7. I love this poem on many levels. Even though I do not live in England, my ancestors came from there. Also, I imagine that accepting one’s native land for the ways it shapes one’s identity and personal welfare is important for people in countries all over the globe.


  8. Thank you Victoria, once again. Yes, your country too. Over here, things have become complex with Scotland, Wales and Northern Ireland getting more ‘home rule’ but England hasn’t! It’s a strange fact, but English people don’t ask for much, just recognition – we’re not overtly nationalistic. Perhaps you feel the same.


  9. Thank you Claudia, once again. You know, being English is a difficult thing in the UK! I was talking to a German guy last year and he couldn’t believe that Scotland might become independent. I explained the problems England has, its lack of democracy, recognition etc… he couldn’t believe that either.


  10. Even if it was menat to be overtly nationalistic, I like it! I’m very fond of English history and people, maybe that’s why i like your style that much, very English and always giving me the sense of beong content and happy to read and explore events and feelings through your words!


  11. Well, I may be American, but I’m a true Anglophile…I loved the poem and the accompanying art, but I think perhaps I’m a bit of an “outsider” to some of the meaning. I admit I really don’t understand “England” being left behind. I do know that the United States I knew as a younger person doesn’t really exist…so perhaps that’s a part of it. Poetry can be challenging…you have me questioning, and I think that’s a good thing. Debra


  12. I love the added quotation, and the painting is wonderful!

    The last stanza is my favourite, “its very future put up for discussion
    by people who owe it everything” really speaks to me, too. πŸ˜€


  13. Hi, thank you very much! And thanks for your interest. Yes, I don’t know whether you are aware but for the past fifteen years or so, there has been devolution in the UK, that is, Scotland, Wales and Northern Ireland have been given their own assemblies/parliaments to look after most of their affairs. Now, the UK parliament is based in London, at Westminster, but there has been no creation of an English parliament. Now, OK, the UK parliament is the ‘de facto’ English parliament, but Scottish, Welsh and Northern Irish MPs elected to UK parliament can still vote on purely English issues, something which outrages an increasing number of English people. England’s population represents around 85% of the total UK population but we don’t have proper representation! As you can see, it is complicated, possibly becoming less so if Scotland goes independent soon. Hope this makes sense!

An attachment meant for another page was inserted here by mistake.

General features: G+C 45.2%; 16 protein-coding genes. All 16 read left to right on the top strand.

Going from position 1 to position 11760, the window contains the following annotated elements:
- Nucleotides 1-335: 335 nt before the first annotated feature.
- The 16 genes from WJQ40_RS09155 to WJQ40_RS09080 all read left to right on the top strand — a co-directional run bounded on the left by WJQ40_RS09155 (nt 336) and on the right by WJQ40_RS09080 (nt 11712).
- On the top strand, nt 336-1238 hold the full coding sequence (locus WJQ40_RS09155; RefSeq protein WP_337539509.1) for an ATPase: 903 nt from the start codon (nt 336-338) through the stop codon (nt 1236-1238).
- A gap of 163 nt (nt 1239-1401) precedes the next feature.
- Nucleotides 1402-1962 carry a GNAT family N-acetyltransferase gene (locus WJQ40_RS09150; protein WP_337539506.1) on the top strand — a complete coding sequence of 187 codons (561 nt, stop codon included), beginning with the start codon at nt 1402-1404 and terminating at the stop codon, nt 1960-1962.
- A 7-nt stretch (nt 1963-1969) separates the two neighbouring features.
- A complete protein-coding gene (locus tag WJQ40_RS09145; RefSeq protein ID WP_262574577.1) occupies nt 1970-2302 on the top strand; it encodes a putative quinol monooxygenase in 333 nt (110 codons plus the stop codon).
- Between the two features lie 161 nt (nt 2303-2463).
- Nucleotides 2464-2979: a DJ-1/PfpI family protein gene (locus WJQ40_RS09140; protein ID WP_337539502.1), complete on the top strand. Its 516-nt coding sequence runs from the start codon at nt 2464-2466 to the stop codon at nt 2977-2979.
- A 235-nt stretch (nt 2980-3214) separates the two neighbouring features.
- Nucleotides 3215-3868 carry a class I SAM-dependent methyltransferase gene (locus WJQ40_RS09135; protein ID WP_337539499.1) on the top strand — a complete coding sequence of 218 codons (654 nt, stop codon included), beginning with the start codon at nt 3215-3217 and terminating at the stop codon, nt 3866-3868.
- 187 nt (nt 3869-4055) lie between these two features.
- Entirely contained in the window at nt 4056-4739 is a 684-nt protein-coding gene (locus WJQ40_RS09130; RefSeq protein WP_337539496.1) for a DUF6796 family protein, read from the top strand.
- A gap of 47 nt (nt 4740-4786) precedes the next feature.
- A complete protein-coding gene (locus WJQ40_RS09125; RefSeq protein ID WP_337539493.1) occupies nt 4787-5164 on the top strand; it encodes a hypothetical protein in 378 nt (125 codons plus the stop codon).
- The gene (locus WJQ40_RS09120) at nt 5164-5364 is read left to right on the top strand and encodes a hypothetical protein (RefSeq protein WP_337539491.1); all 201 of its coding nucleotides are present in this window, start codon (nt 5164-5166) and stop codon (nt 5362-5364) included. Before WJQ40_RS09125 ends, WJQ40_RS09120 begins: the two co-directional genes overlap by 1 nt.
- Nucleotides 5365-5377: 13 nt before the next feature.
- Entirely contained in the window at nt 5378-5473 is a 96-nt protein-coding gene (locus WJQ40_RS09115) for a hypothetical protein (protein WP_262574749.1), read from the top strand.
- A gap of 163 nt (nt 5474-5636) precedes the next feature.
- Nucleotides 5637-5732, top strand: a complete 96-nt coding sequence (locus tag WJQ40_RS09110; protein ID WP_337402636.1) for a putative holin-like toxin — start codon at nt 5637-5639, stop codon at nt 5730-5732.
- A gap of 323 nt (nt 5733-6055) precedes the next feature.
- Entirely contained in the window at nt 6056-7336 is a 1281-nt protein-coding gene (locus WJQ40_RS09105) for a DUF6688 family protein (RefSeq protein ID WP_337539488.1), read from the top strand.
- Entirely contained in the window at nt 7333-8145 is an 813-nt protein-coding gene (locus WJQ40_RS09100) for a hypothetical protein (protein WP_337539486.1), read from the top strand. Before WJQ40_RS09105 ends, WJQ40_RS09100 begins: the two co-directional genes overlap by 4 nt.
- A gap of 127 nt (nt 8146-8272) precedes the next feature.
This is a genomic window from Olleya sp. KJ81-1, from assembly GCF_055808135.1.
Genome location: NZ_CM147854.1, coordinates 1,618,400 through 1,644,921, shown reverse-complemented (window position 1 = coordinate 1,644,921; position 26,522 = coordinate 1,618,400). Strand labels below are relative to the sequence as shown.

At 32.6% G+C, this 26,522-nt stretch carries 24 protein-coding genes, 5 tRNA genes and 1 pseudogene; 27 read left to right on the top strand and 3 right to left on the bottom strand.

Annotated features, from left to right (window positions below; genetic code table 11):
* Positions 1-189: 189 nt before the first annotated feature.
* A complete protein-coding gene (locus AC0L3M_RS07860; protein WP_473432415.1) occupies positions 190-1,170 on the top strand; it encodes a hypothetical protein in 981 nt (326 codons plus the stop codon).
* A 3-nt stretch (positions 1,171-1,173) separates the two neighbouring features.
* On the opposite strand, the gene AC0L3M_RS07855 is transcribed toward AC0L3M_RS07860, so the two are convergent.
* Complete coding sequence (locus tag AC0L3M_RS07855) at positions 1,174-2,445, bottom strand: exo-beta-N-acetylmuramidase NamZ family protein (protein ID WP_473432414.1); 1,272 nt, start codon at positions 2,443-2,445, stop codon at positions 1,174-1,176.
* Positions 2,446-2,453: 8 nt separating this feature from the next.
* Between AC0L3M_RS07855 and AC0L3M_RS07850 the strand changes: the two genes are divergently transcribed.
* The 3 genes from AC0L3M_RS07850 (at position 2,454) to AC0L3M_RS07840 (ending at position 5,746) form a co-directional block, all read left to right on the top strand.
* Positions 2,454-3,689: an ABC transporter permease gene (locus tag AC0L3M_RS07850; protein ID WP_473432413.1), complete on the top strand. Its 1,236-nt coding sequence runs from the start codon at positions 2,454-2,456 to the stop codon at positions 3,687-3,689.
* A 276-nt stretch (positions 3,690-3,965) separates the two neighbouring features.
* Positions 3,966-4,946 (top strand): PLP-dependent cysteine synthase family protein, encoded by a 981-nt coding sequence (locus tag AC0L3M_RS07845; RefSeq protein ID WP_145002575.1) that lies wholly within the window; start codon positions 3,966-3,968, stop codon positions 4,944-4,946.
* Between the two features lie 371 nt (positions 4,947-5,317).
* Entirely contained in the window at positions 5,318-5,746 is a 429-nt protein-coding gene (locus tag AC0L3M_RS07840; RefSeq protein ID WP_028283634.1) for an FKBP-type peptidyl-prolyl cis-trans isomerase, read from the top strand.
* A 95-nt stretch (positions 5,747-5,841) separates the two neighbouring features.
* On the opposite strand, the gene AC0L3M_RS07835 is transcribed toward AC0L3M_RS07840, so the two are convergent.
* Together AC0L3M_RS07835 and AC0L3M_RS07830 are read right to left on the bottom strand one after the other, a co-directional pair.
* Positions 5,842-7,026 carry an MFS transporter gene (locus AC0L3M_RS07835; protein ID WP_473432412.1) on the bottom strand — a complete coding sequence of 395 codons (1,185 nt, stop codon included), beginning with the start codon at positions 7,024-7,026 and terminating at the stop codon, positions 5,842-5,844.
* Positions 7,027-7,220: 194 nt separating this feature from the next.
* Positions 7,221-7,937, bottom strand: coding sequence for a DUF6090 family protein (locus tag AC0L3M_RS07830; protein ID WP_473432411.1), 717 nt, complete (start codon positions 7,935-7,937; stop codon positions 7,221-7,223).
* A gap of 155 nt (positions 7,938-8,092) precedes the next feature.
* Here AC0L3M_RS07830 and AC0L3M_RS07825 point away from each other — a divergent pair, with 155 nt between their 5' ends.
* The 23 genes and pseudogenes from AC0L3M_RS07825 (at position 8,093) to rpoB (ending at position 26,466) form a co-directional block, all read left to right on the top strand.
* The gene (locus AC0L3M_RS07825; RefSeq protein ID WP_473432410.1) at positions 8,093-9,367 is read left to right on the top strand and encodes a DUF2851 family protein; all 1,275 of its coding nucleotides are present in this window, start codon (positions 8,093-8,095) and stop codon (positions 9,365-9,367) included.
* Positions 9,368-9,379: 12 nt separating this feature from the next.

14. Thank you very much once again! We English are generally so apologetic about our nationality due to our (or our government’s) perceived aggressive attitudes of the past. The thing is, the English people themselves have been remarkably quiet for centuries.


  15. Mr.Barker after reading your lovely and insightful poetry and prose.I must admit that I find myself at a loss for words that adequately express or do justice to your writings.Thank You for being patient with this “Yankee”! The “Bard”,Keats just to name a few would be proud and perhaps envious of you.


  16. Hi, you are so very kind to me and I am grateful. If I can, in any way, bring a certain amount of enjoyment in to your life with words, then my efforts are all worth it. Thank you so much! πŸ™‚


  17. The painting is very wonderful and the poem tells the truth about what we take for granted the blessings which are nearest at hand! We do seem to bite at the hand that feeds us, do we not? I was glad to be reminded that Shakespeare was born, and died, on St. George’s Day! The State of Alabama here has a state holiday that day, for Confederate Memorial Day, or some such! Very odd concidences, if you ask me (being a native Mississippian! ha!)